• Main Nordiques - Lewiston, Maine
  • Jamestown Rebels - from Jamestown, NY (New York)
  • Maryland Black Bears - from Odenton, MD (Maryland)

The Midwest Division features the teams:

  • Kansas City Scouts - Shawnee, Kansas
  • Chippewa Steel - from Chippewa Falls, WI (Wisconsin)
  • Minnesota Magicians - Richfield, Minnesota
  • Janesville Jets - in Janesville, WI (Wisconsin)
  • Springfield Jr. Blues - Springfield, Illinois
  • Kenai River Brown Bears - from Soldotna, AL (Alaska)
  • Fairbanks Ice Dogs - Fairbanks, Alaska

The South Division is made up of the teams:

  • Kansas City Scouts - Shawnee, Kansas
  • Amarillo Bulls - in Amarillo, TX (Texas)
  • El Paso Rhinos - in El Paso, Texas (Texas)
  • Lone Star Brahmas - in North Richland Hills, TX (Texas)
  • Corpus Christi IceRays - Corpus Christi, Texas
  • Shreveport Mudbugs - from Shreveport, LA (Louisiana)
  • Odessa Jackalopes - in Odessa, TX (Texas)
  • Wichita Falls Warriors - in Wichita Falls, TX (Texas)
  • New Mexico Ice Wolves - Albuquerque, New Mexico

Benefits for Players

While playing on Tier II teams, players do not face any costs to play. The league provides all equipment. Most games are scheduled for weekends to allow players to have regular schedules for school or work.

If players are staying away from home, they are placed with local families. The organization provides a small monthly stipend to the family to cover costs associated with the player’s stay.

Although the NAHL is competitive, the players are often not at the same competitive level as the USHL. Colleges do recruit from the NAHL but not as often as a Tier I team.

There are some differences between how the NAHL and the USHL handle the roster. There are no restrictions regarding overage players in the NAHL, which allows older players to stay on the team instead of ageing out.

However, NAHL does have to follow the terms of USA Hockey in regards to imported players. Each team is allowed no more than three non-American players.

NAHL Season

The season for the NAHL consists of 60 games during the regular season. These games start in mid-September and go until early April.

The top teams in the NAHL playoffs move on to compete in the Robertson Cup Championship, the USA Tier II junior national playoff championships. This cup is the oldest trophy for junior hockey in the US.

The Robertson Cup is to pay respect to Chuck Robertson. Robertson was a trendsetter in junior hockey. He also owned the Paddock Pool Saints while they were the undefeated Robertson Cup Champions seven years straight from 76-83.

This championship has been played since 1976. But it was cancelled for the 2019-2020 season due to the global shutdown for the Coronavirus.

NAHL Draft

The North American Hockey League draft is open to players under the age of 21 by the last day of the year, not on a team roster.

Players on a team roster but that played less than ten regular-season games and/or playoff games that have not accepted a tender from an NAHL team before the draft are also eligible. A tender is when a player states their intentions to play for a specific NAHL team.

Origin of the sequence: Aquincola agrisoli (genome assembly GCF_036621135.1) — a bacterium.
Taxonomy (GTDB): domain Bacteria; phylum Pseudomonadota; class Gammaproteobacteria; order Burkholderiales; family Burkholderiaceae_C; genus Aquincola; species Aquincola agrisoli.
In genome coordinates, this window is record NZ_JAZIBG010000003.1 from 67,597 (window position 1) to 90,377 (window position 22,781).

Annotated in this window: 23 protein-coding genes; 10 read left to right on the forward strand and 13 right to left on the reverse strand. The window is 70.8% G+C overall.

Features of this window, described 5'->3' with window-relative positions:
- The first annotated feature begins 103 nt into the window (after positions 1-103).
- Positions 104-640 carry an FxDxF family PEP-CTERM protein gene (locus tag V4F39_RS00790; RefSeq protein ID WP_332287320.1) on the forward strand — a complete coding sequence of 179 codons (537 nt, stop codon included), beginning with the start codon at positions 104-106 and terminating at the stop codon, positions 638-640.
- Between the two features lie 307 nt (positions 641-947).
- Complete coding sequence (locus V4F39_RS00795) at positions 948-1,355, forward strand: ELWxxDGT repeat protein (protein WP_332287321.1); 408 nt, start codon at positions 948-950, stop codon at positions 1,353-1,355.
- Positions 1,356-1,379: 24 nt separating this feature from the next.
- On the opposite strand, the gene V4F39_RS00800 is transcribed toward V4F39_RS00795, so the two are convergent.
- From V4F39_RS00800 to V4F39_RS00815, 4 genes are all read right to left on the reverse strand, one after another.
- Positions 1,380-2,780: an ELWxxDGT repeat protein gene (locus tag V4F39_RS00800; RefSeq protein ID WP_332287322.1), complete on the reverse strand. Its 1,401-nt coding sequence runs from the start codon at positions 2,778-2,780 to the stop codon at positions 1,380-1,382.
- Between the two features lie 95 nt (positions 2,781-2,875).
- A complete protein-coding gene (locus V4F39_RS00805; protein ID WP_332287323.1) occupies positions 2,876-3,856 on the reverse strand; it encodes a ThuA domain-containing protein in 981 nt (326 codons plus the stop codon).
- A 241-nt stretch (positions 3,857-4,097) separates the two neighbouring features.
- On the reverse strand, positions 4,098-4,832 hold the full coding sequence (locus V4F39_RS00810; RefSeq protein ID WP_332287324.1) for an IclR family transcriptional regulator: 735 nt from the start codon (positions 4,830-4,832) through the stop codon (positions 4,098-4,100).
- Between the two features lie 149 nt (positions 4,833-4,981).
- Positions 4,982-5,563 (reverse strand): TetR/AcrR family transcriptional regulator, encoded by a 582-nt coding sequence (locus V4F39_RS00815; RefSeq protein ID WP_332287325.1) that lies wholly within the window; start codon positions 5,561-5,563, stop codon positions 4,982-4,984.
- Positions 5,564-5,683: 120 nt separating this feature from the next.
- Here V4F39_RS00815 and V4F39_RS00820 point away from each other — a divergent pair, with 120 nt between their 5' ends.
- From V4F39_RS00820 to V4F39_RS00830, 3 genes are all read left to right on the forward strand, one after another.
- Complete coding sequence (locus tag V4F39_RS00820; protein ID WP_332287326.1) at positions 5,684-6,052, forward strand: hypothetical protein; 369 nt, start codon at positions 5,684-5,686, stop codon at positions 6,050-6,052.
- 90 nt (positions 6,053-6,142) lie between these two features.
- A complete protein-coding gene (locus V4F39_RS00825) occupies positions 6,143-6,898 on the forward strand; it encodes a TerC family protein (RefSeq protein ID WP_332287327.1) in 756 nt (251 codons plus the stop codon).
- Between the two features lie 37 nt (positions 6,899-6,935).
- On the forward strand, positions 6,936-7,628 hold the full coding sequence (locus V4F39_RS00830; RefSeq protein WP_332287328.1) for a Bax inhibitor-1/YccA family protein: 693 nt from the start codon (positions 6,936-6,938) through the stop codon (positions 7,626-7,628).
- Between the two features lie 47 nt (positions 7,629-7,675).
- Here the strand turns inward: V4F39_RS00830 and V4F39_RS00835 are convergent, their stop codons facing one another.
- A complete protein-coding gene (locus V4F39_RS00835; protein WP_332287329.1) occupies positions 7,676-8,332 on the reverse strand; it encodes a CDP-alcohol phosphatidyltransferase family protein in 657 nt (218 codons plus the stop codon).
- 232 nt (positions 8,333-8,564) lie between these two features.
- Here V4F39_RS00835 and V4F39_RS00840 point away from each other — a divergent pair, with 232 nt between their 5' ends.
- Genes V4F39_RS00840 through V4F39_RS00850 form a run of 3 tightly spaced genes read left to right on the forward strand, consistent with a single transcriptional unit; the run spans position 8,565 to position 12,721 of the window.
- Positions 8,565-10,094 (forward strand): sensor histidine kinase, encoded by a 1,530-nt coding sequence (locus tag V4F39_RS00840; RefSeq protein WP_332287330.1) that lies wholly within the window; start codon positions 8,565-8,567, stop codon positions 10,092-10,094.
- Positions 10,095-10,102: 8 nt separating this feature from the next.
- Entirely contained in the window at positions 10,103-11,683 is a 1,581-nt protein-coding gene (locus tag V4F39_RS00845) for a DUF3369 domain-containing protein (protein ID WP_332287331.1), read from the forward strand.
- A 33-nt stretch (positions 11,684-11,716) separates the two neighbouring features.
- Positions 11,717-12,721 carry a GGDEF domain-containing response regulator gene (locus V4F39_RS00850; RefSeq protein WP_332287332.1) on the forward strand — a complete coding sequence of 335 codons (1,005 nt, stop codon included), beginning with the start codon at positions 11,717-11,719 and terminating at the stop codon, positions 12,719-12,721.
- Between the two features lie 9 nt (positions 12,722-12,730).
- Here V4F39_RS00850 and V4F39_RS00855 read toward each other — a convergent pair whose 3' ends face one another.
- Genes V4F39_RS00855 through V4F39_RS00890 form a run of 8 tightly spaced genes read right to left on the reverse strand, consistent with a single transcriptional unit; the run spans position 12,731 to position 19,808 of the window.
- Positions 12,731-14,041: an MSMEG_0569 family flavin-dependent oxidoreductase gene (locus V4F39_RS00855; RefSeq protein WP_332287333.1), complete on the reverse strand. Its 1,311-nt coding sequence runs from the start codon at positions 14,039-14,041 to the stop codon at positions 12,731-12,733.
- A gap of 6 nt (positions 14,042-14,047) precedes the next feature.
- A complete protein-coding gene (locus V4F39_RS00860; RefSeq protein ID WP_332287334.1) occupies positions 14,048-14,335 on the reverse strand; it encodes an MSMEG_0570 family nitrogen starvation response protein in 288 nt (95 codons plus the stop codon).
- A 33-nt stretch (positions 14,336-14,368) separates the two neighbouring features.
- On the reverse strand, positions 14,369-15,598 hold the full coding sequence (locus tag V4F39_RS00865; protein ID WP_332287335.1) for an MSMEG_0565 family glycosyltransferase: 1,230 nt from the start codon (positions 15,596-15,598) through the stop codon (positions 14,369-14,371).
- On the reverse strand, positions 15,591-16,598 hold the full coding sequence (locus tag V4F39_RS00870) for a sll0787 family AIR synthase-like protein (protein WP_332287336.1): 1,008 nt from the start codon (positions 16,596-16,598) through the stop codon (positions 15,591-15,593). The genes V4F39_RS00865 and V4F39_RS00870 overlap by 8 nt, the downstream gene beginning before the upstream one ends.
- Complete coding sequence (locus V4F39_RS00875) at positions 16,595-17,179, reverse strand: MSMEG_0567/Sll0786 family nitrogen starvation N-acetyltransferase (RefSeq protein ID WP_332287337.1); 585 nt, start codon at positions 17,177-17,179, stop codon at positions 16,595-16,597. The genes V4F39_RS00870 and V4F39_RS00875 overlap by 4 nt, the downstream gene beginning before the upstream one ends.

Like the USHL, the number of players a team can draft will vary, depending on the team’s roster before the draft. To figure out how many players a team can get, you subtract 30 from the current roster. Each team receives ten tenders (plus or minus trades).

Each roster should consist of veteran players and signed tenders. So if a team has 19 players total (12 returning and seven tenders), they can draft 11 new players.

Drafted players are not allowed to try out for a different NAHL team unless both teams have agreed. All drafted and tendered players can try out for any team in other leagues, except the NAHL. This applies to US and Canadian leagues.

Players not drafted can attend individual team open tryout camps, although this does not guarantee being selected. Tendered players are not allowed to participate in the NAHL draft.

Draft Changes

By November 1, the roster will drop to 25 players. Due to new changes, the draft is now being done differently than in previous years. Currently, there is a Supplemental Draft and a regular NAHL Entry Draft.

The supplemental draft has 81 selections, and each of the 27 teams gets three picks. Each unit also gets an additional tender, which can be used after the Supplemental draft.

The Entry Draft happens after in-season evaluations and team tryout camps along with NAHL Combine. Teams have to turn in a protected list of tenders and veterans before the draft to determine their eligibility for new players.

In Closing

Any player who has dreams of continuing to play ice hockey past high school needs to join a junior hockey league. There are leagues in the US and Canada. In the United States, players can play in the USHL, the highest competitive level, or the NAHL, which is a Tier II league that’s not as challenging.

Both leagues recruit to colleges and allow for eligibility for NCAA athletics. Signing with some Canadian associations can prevent players from playing in NCAA sports. Both the NAHL and the USHL have drafts open to players between the ages of 16 and 21, although the USHL is stricter on age. Older players usually end up in the NAHL.